Protestor Nancy Howe Despeaux holds a Black Lives Matter flag. The leftmost sign reads “JACOB,” in reference to the police shooting of Jacob Blake, a Black man, in Kenosha, Wis. several days before.
Photo by Laura Gersony/The Connection
On Aug. 25, for the twelfth Tuesday in a row, a handful of protestors stood in silence next to Leesburg Pike. Their signs displayed the three-word phrase now echoing across the country: “BLACK LIVES MATTER.”
The group spells out different messages every week using illuminated white cardboard letters that they string together. On Tuesday, Aug. 18th, it was “BLACK VOTES MATTER.” On the 25th, “SAVE USPS,” and “JACOB”—a reference to Jacob Blake, the Black man who police officers shot in the back in Kenosha, Wisconsin.
They demonstrated on Route 7 for the first time in June, after the killing of George Floyd.
“We wanted to let Black people know we see their pain, and we also would like other white people to see that you can stand up and say something about it,” protestor Dona Dickinson said. “Those of us with the power are the ones that have to change it.”
According to Dickinson, the group of ten or so members has been protesting together for over two years. They met through the Herndon/Reston chapter of “Indivisible,” a grassroots progressive activism group, and then grew closer after joining the Kremlin Annex protest in front of the White House in 2018.
They had been protesting on Tuesdays and Thursdays at the Kremlin Annex before the pandemic hit—“but that’s not safe for us anymore, ’cause we’re all old,” Dickinson said with a laugh.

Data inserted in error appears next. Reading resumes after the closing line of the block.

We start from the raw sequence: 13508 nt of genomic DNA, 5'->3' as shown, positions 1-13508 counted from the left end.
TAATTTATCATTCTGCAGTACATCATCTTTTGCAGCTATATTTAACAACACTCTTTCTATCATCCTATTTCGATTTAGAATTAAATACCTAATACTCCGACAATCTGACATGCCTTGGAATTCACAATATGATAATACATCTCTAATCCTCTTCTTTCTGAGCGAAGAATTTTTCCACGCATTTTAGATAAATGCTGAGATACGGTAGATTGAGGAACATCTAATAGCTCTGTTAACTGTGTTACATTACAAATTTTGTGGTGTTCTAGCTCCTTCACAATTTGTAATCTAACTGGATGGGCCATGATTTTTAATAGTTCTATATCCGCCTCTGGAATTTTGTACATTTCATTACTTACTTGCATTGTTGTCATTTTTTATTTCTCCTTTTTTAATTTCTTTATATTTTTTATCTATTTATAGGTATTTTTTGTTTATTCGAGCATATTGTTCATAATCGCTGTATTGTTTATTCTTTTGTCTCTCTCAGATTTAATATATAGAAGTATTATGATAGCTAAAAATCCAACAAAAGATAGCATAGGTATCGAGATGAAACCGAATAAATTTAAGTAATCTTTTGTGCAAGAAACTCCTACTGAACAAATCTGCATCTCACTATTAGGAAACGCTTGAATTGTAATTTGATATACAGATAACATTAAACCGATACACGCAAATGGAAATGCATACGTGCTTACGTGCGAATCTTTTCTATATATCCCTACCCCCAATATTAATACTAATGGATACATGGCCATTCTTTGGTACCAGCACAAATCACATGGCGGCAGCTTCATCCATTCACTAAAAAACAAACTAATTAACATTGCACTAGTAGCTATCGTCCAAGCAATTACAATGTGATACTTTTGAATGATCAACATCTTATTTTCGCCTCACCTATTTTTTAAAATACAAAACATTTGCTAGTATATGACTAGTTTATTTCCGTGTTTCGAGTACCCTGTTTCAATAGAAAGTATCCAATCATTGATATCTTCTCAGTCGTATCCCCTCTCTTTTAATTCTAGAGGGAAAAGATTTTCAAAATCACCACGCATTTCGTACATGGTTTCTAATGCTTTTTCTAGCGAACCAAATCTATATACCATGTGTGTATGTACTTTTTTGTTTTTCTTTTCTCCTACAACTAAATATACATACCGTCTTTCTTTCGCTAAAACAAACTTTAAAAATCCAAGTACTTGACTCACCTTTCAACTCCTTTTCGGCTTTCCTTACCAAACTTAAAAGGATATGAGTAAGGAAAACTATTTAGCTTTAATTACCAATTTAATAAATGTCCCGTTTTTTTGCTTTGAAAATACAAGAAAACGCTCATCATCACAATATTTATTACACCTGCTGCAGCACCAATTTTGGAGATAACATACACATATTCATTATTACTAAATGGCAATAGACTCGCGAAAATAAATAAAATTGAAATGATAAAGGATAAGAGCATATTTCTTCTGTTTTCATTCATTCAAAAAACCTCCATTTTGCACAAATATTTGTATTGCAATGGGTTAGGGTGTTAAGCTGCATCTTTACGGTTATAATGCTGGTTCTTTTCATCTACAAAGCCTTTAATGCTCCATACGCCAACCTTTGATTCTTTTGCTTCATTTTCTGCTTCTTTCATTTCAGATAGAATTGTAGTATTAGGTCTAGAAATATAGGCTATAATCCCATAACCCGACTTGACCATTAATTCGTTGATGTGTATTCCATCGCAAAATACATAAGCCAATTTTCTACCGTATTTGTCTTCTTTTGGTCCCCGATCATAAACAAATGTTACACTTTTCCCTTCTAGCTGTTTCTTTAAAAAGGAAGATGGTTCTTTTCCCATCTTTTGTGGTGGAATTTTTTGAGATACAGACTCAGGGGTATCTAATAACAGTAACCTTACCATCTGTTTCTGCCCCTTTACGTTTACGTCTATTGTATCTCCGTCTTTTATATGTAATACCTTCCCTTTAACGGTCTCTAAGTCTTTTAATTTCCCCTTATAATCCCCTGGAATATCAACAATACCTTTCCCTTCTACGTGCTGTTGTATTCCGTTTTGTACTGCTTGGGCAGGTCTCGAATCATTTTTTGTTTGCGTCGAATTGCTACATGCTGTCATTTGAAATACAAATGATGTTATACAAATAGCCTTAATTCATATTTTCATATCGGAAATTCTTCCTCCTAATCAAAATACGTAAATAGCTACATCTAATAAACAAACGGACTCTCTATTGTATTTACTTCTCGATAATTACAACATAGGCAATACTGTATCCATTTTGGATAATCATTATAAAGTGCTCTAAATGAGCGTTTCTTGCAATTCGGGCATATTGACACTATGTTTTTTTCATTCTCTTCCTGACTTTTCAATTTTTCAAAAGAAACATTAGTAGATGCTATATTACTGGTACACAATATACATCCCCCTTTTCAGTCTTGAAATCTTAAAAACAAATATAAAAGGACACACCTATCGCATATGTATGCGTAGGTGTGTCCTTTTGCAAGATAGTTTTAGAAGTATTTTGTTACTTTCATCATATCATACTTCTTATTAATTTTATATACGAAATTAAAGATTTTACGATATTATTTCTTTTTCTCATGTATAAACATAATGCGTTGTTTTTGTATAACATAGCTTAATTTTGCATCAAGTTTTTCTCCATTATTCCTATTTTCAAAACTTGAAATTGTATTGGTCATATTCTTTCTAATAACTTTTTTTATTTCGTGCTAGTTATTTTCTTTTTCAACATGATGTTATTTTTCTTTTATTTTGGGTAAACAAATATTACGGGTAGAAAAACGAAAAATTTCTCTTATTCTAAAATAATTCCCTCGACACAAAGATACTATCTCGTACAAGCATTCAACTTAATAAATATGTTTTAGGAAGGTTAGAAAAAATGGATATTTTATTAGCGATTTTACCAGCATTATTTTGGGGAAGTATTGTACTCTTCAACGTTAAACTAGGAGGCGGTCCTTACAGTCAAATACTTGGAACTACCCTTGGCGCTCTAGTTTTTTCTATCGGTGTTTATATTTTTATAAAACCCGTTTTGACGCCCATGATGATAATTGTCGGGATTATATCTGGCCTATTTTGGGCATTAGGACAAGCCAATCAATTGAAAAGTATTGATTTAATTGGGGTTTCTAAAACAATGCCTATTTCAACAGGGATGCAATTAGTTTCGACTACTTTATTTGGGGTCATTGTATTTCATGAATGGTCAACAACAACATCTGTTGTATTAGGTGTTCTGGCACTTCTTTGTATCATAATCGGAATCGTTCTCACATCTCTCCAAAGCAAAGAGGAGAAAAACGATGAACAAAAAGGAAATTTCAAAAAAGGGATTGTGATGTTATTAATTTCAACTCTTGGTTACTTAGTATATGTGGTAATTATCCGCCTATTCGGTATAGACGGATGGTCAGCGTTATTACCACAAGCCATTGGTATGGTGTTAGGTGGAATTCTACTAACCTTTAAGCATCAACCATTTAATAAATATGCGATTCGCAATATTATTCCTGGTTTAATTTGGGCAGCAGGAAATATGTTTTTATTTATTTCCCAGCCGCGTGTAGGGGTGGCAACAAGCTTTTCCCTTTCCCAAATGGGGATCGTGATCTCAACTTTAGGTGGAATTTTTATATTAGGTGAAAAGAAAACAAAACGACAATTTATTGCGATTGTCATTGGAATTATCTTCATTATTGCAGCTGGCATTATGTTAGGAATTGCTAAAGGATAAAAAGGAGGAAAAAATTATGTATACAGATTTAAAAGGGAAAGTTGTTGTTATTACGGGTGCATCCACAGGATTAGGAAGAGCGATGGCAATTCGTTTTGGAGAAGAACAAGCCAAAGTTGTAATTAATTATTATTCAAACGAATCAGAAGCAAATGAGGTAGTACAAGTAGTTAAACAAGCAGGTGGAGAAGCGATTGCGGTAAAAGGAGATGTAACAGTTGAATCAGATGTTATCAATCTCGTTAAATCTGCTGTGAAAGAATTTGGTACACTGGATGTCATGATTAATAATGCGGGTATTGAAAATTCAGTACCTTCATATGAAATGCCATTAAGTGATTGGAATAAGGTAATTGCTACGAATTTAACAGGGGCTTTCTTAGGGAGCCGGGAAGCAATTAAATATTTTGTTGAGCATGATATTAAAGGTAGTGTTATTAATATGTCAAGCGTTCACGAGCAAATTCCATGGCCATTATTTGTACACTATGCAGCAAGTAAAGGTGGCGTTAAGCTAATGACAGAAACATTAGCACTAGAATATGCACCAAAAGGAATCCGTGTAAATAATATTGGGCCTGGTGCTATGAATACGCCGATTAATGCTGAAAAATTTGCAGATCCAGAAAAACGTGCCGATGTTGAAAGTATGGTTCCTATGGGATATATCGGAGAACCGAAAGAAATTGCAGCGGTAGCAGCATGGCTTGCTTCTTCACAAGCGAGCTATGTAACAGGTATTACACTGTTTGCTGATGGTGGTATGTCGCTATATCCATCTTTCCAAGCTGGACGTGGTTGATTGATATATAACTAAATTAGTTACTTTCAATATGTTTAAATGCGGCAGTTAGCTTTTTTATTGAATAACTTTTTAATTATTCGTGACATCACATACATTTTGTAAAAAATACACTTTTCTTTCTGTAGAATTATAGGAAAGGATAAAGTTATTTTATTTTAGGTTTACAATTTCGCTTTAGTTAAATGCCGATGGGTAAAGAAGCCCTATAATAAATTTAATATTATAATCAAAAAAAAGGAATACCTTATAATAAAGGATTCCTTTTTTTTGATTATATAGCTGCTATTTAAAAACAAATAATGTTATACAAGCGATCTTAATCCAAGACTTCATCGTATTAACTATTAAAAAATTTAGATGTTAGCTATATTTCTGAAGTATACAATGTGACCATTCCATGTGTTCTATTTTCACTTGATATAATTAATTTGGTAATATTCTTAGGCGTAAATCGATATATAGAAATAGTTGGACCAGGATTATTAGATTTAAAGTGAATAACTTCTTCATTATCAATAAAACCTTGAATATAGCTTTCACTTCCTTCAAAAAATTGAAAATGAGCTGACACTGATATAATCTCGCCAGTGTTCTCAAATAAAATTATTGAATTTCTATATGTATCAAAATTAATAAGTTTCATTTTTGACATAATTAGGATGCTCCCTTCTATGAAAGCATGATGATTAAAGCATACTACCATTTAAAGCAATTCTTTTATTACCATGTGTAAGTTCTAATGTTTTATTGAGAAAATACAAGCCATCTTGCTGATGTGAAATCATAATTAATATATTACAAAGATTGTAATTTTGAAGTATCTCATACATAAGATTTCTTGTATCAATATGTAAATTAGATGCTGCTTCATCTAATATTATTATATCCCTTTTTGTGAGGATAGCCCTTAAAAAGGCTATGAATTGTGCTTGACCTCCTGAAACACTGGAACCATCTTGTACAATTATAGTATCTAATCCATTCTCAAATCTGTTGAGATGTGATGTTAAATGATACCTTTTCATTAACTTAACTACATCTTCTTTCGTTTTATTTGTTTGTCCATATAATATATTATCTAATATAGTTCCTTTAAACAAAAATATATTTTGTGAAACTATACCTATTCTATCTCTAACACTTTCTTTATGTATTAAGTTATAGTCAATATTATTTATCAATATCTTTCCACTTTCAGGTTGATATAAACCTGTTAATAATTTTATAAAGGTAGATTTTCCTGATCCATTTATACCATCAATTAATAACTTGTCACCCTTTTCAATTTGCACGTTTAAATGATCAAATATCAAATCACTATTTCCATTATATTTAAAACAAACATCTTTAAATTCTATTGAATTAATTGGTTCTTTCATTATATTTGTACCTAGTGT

Dickinson, a resident of Great Falls who teaches yoga in her retirement, has been politically active for many years, having participated in the Million Mom March in 2000 following the Columbine shooting. But President Trump’s 2016 election galvanized her political participation: she now volunteers for local campaigns, writes postcards for progressive campaigns, and regularly protests at the President’s golf course in Sterling.
All protestors in attendance on Tuesday, Aug. 25 were white. Diane Dresdner, a retired human resources officer from Chantilly, said that this identity is part of what moves her to protest. She, like Dickinson, is a seasoned protestor, having been arrested protesting the family separation policies of Immigration and Customs Enforcement (ICE)—a blow she could absorb, she said, due to her citizenship status, race, and financial situation.
“Sometimes people get really nasty, and yell and scream things at us, and pull over. And we’re older and white. Can you imagine the danger other people might be in if they were out here?” she said, cut off by a car honking its support. “I can do it; I’m retired, I don’t have to worry about a job, I’m a citizen, I’m white...Because of white privilege, we have to speak up, because we can.”
Dickinson said that she intends to continue the weekly protests until police reform takes place, such as a national ban on chokeholds and reform of qualified immunity. “We’re not going to go away until we see some change,” she said.